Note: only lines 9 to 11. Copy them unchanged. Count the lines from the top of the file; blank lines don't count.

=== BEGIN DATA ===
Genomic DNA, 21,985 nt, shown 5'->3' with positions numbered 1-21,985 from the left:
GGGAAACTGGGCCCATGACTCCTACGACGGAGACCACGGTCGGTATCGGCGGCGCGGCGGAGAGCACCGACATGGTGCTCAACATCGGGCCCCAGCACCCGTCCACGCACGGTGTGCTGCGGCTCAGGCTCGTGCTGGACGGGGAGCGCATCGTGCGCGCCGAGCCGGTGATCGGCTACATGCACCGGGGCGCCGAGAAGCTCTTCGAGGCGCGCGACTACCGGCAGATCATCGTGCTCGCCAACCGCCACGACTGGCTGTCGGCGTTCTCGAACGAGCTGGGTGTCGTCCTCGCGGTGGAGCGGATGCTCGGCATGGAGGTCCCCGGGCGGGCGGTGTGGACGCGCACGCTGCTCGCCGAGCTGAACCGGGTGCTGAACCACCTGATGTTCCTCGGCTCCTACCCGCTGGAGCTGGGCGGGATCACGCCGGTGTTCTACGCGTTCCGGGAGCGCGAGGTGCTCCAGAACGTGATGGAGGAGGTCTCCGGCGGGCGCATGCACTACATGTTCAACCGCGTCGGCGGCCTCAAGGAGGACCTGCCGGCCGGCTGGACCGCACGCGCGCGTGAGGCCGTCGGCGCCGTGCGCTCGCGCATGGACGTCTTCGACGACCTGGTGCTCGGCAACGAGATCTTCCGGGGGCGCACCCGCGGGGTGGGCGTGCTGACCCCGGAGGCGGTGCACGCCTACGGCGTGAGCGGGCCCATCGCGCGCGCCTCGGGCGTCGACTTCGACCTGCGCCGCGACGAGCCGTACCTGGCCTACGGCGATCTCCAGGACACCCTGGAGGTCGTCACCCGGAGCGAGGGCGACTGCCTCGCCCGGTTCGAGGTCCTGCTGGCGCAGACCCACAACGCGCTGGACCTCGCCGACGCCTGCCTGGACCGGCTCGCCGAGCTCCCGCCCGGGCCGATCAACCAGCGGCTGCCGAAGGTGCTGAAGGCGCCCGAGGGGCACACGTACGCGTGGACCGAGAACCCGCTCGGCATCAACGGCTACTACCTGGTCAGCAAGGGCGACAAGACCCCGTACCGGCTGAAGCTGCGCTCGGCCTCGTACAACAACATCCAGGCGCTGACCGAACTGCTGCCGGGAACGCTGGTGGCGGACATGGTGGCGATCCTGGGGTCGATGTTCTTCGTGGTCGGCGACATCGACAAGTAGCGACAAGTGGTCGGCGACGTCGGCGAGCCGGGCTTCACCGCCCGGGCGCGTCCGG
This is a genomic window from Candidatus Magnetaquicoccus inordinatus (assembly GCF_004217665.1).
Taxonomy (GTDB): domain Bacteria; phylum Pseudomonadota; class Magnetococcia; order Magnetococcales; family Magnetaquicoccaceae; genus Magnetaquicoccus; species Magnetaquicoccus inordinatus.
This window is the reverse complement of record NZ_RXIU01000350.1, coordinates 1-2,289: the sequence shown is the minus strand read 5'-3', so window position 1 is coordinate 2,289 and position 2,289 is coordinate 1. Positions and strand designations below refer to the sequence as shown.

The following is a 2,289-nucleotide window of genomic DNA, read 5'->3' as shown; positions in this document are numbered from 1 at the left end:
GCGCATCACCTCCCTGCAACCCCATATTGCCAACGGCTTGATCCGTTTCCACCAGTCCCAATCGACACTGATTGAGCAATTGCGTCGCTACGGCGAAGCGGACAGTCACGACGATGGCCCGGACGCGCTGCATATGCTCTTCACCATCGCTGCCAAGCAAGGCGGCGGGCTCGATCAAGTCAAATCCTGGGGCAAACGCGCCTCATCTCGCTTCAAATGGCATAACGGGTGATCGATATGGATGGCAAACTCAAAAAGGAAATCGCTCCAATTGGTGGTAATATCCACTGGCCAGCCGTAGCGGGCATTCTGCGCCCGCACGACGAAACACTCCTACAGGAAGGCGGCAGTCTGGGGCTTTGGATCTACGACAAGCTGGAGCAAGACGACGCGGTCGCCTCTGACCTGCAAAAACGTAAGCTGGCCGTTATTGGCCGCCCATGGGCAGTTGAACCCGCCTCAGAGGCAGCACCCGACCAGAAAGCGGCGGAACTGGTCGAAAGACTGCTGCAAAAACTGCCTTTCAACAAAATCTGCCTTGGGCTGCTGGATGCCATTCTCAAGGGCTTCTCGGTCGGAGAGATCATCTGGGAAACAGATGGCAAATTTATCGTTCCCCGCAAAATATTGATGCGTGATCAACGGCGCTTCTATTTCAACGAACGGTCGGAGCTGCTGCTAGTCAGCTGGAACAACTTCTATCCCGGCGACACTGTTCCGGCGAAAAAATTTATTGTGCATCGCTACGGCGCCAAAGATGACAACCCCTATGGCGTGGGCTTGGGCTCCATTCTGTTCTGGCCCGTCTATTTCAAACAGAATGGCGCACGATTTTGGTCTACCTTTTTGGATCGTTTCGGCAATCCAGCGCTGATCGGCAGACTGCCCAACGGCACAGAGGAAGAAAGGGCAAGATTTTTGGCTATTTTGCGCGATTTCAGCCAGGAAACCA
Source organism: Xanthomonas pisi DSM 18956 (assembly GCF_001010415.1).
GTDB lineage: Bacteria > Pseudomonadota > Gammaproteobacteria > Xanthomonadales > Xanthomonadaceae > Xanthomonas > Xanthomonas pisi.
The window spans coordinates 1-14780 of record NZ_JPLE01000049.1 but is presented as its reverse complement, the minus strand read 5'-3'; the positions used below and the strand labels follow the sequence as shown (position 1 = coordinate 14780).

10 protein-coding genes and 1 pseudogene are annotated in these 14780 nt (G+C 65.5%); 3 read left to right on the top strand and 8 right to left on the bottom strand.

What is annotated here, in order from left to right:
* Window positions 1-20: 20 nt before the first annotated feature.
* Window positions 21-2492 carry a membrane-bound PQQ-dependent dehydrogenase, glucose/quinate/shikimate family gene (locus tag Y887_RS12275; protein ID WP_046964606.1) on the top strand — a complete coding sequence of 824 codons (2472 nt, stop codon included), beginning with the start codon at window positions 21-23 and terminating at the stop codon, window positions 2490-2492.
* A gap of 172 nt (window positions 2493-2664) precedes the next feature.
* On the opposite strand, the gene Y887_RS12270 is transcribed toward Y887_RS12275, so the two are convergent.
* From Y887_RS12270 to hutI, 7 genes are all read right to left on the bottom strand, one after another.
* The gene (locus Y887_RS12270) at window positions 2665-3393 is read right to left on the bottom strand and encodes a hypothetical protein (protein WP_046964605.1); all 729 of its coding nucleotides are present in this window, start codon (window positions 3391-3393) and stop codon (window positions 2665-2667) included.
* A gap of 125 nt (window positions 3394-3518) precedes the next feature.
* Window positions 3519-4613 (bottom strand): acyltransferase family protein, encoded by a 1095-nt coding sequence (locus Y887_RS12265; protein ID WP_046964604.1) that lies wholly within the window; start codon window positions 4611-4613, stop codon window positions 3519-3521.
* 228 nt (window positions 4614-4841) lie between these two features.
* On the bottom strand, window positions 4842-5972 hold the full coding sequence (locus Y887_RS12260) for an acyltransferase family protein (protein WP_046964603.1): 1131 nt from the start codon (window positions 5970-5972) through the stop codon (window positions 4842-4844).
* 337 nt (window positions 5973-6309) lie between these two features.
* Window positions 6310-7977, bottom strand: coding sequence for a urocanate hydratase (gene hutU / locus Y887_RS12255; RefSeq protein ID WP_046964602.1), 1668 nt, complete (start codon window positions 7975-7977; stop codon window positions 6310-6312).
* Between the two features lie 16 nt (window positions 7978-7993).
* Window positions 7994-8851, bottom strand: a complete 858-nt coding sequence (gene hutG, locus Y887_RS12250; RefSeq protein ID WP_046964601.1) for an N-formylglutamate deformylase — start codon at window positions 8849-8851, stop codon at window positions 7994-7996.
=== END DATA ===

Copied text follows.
GTDB lineage: Bacteria > Pseudomonadota > Gammaproteobacteria > Xanthomonadales > Xanthomonadaceae > Xanthomonas > Xanthomonas pisi.
The window spans coordinates 1-14780 of record NZ_JPLE01000049.1 but is presented as its reverse complement, the minus strand read 5'-3'; the positions used below and the strand labels follow the sequence as shown (position 1 = coordinate 14780).

10 protein-coding genes and 1 pseudogene are annotated in these 14780 nt (G+C 65.5%); 3 read left to right on the top strand and 8 right to left on the bottom strand.